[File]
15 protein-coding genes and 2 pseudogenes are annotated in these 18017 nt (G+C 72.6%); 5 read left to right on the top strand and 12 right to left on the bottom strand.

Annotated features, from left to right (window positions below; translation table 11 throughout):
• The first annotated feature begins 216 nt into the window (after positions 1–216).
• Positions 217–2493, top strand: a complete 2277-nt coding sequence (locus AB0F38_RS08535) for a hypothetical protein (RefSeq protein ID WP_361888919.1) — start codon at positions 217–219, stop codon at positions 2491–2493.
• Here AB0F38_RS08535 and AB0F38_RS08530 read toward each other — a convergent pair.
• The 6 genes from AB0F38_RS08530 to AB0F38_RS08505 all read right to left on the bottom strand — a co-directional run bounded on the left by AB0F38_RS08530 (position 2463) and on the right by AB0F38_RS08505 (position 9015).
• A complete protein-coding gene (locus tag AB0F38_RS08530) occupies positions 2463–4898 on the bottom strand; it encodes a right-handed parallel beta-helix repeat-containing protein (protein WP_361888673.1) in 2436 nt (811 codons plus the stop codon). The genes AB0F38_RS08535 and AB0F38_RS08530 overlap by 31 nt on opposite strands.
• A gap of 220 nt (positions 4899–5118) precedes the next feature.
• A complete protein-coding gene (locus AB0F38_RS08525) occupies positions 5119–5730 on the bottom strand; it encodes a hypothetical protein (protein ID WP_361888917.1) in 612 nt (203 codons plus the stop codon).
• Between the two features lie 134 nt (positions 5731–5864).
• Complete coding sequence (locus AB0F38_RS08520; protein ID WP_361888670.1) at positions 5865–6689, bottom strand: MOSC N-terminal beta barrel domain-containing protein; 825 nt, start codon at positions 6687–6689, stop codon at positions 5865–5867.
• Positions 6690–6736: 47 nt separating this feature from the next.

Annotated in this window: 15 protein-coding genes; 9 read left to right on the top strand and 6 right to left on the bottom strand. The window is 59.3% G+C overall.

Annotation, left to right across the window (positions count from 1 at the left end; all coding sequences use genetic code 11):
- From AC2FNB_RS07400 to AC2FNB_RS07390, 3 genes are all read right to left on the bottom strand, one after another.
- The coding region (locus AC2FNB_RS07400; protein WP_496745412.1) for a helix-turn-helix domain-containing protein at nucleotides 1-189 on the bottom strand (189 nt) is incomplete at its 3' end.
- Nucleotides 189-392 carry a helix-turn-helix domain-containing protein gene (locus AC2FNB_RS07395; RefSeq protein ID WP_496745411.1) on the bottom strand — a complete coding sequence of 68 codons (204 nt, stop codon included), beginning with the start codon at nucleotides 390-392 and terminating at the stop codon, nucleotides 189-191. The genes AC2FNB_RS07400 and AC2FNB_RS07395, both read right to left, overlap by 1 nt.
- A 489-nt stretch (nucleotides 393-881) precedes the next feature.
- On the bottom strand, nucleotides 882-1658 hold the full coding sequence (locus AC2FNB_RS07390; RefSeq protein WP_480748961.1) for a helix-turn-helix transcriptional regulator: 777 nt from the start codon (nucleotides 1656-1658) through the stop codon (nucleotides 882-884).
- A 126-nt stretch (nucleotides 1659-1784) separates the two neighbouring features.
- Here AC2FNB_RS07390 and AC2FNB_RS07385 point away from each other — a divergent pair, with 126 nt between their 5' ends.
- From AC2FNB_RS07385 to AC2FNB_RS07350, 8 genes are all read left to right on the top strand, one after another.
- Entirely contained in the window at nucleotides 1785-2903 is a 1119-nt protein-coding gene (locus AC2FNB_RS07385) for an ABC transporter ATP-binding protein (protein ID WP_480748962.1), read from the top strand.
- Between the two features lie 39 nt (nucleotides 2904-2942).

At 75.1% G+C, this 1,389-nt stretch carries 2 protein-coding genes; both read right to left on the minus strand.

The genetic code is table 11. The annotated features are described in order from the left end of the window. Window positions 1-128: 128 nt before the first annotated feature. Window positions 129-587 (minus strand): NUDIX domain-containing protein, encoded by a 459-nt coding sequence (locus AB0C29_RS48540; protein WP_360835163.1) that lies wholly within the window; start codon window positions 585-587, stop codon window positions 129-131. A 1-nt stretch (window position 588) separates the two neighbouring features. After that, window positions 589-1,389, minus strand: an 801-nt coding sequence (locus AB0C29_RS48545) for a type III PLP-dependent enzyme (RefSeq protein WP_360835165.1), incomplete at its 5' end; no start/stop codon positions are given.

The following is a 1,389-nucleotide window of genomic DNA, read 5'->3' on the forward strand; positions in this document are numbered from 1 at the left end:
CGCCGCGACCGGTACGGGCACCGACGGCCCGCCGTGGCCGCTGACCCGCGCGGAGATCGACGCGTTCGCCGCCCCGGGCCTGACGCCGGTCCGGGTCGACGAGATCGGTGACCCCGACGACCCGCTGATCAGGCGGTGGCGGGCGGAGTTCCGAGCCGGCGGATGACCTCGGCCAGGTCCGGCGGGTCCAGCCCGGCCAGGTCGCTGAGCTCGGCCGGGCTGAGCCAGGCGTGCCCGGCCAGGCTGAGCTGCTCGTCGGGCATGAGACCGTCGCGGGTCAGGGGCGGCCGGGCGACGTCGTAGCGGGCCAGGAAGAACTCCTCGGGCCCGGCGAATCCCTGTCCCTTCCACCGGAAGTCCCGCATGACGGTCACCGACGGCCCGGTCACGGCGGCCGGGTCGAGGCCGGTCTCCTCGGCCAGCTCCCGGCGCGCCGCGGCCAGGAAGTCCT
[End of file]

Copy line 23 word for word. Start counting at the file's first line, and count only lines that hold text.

- Entirely contained in the window at nucleotides 1785-2903 is a 1119-nt protein-coding gene (locus AC2FNB_RS07385) for an ABC transporter ATP-binding protein (protein ID WP_480748962.1), read from the top strand.